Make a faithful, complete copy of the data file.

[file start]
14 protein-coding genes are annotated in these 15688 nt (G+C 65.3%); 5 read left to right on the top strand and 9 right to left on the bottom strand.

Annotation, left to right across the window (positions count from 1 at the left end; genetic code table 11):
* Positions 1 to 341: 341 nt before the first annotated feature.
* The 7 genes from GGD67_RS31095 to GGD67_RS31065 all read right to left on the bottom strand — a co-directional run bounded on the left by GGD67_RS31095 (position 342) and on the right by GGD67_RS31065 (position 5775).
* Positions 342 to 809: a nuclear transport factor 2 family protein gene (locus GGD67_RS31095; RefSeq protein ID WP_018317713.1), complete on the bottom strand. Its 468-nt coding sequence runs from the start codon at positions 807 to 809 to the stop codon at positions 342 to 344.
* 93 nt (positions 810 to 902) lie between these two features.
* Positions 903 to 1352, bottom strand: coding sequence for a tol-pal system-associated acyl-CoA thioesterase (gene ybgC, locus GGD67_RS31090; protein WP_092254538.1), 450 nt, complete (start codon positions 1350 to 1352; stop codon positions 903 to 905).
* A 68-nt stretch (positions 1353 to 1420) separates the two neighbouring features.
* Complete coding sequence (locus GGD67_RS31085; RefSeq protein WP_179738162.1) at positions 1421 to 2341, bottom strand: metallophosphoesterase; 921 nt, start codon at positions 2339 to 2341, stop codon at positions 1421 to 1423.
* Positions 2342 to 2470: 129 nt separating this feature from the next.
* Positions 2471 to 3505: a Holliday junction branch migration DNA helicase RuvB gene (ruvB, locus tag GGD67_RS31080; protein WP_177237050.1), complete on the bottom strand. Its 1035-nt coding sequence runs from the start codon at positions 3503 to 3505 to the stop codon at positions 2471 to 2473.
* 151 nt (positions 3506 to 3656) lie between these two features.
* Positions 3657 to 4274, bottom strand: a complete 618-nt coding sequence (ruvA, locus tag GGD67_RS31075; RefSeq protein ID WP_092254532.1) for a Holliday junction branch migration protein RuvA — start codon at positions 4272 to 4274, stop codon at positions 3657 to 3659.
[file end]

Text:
14 protein-coding genes are annotated in these 15688 nt (G+C 65.3%); 5 read left to right on the top strand and 9 right to left on the bottom strand.

Annotation, left to right across the window (positions count from 1 at the left end; genetic code table 11):
* Positions 1 to 341: 341 nt before the first annotated feature.
* The 7 genes from GGD67_RS31095 to GGD67_RS31065 all read right to left on the bottom strand — a co-directional run bounded on the left by GGD67_RS31095 (position 342) and on the right by GGD67_RS31065 (position 5775).
* Positions 342 to 809: a nuclear transport factor 2 family protein gene (locus GGD67_RS31095; RefSeq protein ID WP_018317713.1), complete on the bottom strand. Its 468-nt coding sequence runs from the start codon at positions 807 to 809 to the stop codon at positions 342 to 344.
* 93 nt (positions 810 to 902) lie between these two features.
* Positions 903 to 1352, bottom strand: coding sequence for a tol-pal system-associated acyl-CoA thioesterase (gene ybgC, locus GGD67_RS31090; protein WP_092254538.1), 450 nt, complete (start codon positions 1350 to 1352; stop codon positions 903 to 905).
* A 68-nt stretch (positions 1353 to 1420) separates the two neighbouring features.
* Complete coding sequence (locus GGD67_RS31085; RefSeq protein WP_179738162.1) at positions 1421 to 2341, bottom strand: metallophosphoesterase; 921 nt, start codon at positions 2339 to 2341, stop codon at positions 1421 to 1423.
* Positions 2342 to 2470: 129 nt separating this feature from the next.
* Positions 2471 to 3505: a Holliday junction branch migration DNA helicase RuvB gene (ruvB, locus tag GGD67_RS31080; protein WP_177237050.1), complete on the bottom strand. Its 1035-nt coding sequence runs from the start codon at positions 3503 to 3505 to the stop codon at positions 2471 to 2473.
* 151 nt (positions 3506 to 3656) lie between these two features.
* Positions 3657 to 4274, bottom strand: a complete 618-nt coding sequence (ruvA, locus tag GGD67_RS31075; RefSeq protein ID WP_092254532.1) for a Holliday junction branch migration protein RuvA — start codon at positions 4272 to 4274, stop codon at positions 3657 to 3659.